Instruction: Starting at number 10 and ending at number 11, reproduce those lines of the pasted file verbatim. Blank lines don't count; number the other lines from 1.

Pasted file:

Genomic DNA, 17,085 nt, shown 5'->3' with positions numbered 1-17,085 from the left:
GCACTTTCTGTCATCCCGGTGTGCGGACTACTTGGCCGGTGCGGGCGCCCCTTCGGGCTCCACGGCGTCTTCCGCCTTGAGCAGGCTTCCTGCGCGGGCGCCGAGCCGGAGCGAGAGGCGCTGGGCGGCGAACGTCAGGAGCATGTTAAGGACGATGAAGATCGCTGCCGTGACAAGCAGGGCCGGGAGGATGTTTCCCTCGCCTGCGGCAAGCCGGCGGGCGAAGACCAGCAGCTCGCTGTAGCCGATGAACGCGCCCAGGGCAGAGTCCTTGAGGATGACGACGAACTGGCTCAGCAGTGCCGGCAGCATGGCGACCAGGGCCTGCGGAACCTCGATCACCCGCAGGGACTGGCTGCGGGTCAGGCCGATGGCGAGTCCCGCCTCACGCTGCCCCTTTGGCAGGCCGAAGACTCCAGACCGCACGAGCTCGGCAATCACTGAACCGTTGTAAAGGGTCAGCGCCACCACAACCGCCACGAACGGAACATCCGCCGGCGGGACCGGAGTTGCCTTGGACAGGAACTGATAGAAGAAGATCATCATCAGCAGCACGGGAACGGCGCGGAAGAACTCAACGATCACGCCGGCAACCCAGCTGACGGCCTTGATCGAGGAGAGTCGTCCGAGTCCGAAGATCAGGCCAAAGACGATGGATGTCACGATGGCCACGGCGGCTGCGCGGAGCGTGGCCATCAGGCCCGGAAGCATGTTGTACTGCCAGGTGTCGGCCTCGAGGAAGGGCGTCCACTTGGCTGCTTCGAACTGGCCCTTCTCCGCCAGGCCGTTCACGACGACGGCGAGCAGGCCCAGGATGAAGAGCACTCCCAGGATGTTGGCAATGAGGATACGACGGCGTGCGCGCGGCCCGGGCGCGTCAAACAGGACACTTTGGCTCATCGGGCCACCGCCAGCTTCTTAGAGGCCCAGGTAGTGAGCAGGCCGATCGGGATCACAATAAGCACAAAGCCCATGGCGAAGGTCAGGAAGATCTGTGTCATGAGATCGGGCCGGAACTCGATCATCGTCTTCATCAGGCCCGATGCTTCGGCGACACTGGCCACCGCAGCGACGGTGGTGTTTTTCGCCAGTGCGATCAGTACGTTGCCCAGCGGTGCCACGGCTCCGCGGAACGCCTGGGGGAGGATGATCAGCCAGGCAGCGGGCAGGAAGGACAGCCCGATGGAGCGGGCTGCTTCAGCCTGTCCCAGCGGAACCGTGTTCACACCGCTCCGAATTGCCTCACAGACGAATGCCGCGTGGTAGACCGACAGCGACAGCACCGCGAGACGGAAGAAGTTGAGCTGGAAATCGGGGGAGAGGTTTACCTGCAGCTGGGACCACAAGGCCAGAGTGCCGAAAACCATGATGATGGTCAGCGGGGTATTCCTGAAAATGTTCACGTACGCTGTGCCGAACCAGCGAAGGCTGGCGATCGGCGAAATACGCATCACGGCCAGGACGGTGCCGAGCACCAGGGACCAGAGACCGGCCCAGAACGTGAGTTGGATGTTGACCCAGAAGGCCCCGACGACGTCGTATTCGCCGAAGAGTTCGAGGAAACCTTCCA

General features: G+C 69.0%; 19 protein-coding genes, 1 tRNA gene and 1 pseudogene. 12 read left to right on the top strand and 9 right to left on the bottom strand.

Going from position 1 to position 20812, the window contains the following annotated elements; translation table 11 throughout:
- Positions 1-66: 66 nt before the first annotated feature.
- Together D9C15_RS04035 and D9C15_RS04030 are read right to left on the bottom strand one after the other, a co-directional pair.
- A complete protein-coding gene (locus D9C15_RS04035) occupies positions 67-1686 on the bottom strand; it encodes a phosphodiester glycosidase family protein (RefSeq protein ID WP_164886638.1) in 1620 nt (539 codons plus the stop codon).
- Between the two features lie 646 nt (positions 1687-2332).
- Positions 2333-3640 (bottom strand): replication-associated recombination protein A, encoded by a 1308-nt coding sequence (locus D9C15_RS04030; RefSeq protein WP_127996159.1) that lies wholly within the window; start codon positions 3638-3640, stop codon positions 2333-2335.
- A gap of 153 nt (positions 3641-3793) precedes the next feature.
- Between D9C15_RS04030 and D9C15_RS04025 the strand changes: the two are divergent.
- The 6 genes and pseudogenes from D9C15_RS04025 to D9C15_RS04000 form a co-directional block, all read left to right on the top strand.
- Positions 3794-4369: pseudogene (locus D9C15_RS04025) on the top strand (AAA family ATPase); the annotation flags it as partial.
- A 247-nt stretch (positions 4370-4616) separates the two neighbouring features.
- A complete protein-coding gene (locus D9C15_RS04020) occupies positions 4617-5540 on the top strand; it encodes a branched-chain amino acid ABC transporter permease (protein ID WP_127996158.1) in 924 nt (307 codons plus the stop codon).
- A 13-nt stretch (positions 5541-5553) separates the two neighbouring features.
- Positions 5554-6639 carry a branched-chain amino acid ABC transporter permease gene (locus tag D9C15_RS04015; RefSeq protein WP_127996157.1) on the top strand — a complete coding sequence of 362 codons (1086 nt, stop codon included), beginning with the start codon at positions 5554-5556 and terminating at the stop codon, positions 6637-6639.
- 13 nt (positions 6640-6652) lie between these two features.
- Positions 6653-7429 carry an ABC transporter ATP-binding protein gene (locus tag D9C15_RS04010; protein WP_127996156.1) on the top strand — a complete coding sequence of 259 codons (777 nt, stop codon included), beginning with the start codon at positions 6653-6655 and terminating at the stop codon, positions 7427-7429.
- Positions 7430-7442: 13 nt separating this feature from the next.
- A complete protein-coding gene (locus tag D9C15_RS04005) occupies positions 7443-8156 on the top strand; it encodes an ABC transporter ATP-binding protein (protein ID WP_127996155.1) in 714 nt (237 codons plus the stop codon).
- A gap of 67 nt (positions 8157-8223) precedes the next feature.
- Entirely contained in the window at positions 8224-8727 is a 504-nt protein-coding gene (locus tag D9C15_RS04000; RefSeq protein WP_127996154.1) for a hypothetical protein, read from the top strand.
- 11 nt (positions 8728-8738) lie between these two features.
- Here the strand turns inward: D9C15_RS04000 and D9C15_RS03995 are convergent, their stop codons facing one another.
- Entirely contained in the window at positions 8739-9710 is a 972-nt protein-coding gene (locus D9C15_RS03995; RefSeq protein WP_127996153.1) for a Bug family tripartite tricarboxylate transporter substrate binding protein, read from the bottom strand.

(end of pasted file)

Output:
- A gap of 153 nt (positions 3641-3793) precedes the next feature.
- Between D9C15_RS04030 and D9C15_RS04025 the strand changes: the two are divergent.